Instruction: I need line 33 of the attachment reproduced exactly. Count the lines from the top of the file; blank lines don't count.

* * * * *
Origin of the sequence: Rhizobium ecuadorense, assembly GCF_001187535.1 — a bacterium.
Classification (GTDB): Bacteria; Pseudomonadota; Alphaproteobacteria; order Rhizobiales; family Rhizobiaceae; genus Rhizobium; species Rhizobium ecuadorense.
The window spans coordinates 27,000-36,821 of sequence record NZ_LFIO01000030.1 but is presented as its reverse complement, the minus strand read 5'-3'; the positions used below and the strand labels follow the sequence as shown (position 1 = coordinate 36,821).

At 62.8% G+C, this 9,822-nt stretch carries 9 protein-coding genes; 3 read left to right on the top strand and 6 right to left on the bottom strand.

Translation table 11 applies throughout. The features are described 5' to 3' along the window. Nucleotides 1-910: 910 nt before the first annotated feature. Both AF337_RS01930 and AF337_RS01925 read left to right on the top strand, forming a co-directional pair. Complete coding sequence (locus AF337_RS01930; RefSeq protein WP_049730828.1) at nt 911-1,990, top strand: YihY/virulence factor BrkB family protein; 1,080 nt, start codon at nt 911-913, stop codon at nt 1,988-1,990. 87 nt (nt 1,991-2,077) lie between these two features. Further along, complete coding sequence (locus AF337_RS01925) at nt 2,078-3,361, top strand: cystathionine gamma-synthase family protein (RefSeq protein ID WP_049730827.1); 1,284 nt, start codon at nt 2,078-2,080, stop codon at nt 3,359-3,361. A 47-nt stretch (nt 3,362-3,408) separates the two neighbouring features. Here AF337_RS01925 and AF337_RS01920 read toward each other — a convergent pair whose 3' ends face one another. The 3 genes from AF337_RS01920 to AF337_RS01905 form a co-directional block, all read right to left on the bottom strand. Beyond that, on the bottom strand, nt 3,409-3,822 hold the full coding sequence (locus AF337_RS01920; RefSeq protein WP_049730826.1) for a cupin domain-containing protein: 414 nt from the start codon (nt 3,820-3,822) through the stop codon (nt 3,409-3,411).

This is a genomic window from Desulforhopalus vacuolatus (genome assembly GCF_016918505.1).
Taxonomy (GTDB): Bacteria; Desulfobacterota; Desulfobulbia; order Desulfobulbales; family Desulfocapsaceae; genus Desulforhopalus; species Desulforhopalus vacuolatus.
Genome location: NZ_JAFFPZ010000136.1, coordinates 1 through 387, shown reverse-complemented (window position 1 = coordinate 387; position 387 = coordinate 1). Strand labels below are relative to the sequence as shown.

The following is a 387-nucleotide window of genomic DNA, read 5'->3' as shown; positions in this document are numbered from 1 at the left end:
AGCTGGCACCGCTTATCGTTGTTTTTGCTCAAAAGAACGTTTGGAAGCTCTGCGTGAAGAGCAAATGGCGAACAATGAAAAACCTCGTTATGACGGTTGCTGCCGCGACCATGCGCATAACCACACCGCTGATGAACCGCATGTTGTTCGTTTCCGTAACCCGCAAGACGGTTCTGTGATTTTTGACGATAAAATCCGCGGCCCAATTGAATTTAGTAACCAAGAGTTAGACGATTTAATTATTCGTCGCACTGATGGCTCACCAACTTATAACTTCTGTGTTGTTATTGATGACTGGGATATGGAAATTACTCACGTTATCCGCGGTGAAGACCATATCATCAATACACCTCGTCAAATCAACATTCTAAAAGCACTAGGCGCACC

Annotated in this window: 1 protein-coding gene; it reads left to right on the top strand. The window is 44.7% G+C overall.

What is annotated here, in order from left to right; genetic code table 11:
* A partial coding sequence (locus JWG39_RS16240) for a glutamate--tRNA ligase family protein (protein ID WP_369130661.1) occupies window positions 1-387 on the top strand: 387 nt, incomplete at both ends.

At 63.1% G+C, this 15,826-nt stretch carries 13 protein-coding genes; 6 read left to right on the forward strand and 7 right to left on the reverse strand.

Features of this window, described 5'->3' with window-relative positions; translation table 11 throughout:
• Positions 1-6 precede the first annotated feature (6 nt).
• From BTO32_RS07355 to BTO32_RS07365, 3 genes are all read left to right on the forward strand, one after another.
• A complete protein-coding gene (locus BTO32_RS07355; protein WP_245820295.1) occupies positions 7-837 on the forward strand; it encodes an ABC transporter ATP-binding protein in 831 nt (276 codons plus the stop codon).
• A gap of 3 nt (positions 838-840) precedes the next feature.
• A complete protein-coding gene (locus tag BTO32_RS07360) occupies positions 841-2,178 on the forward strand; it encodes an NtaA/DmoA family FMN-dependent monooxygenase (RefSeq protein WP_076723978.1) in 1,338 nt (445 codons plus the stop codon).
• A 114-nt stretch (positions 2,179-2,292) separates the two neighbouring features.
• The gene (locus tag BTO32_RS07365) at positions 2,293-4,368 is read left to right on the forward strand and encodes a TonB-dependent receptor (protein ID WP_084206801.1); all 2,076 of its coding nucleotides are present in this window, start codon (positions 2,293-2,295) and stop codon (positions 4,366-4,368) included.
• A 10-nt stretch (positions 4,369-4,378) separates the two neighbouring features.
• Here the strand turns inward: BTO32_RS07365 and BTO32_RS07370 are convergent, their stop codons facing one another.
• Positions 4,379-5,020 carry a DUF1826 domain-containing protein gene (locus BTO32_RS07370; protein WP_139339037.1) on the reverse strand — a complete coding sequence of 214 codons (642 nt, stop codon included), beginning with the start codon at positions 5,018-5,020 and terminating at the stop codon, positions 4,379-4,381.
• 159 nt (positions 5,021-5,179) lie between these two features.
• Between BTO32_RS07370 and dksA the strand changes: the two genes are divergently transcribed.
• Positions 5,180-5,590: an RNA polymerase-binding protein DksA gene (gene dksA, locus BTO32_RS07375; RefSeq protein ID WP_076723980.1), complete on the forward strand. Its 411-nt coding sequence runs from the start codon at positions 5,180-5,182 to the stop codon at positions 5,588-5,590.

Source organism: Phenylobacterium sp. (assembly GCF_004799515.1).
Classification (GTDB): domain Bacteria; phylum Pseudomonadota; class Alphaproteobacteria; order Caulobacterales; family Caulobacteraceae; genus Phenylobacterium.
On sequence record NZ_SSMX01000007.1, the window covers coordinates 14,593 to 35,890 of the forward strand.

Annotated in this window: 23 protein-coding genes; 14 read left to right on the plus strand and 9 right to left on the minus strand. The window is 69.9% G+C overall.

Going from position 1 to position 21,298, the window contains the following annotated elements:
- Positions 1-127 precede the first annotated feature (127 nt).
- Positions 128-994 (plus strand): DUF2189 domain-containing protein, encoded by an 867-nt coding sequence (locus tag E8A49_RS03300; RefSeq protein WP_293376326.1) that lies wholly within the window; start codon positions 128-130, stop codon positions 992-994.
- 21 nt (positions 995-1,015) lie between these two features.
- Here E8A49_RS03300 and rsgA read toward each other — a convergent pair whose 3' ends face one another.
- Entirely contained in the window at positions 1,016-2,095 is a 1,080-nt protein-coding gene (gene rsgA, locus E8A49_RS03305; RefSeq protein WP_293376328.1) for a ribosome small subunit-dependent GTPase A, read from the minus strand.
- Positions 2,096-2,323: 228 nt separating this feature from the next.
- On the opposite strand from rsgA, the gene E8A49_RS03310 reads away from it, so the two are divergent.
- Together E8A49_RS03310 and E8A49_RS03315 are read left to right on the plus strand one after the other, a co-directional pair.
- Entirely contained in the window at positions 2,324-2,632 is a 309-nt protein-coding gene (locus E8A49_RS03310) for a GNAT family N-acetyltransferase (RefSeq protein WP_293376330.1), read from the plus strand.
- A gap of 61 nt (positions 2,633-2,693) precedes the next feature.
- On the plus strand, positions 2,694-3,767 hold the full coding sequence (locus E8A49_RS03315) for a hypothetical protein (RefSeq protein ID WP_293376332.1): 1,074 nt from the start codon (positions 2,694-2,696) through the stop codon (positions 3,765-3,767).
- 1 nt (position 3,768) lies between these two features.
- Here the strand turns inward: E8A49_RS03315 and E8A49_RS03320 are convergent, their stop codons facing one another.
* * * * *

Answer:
Going from position 1 to position 21,298, the window contains the following annotated elements: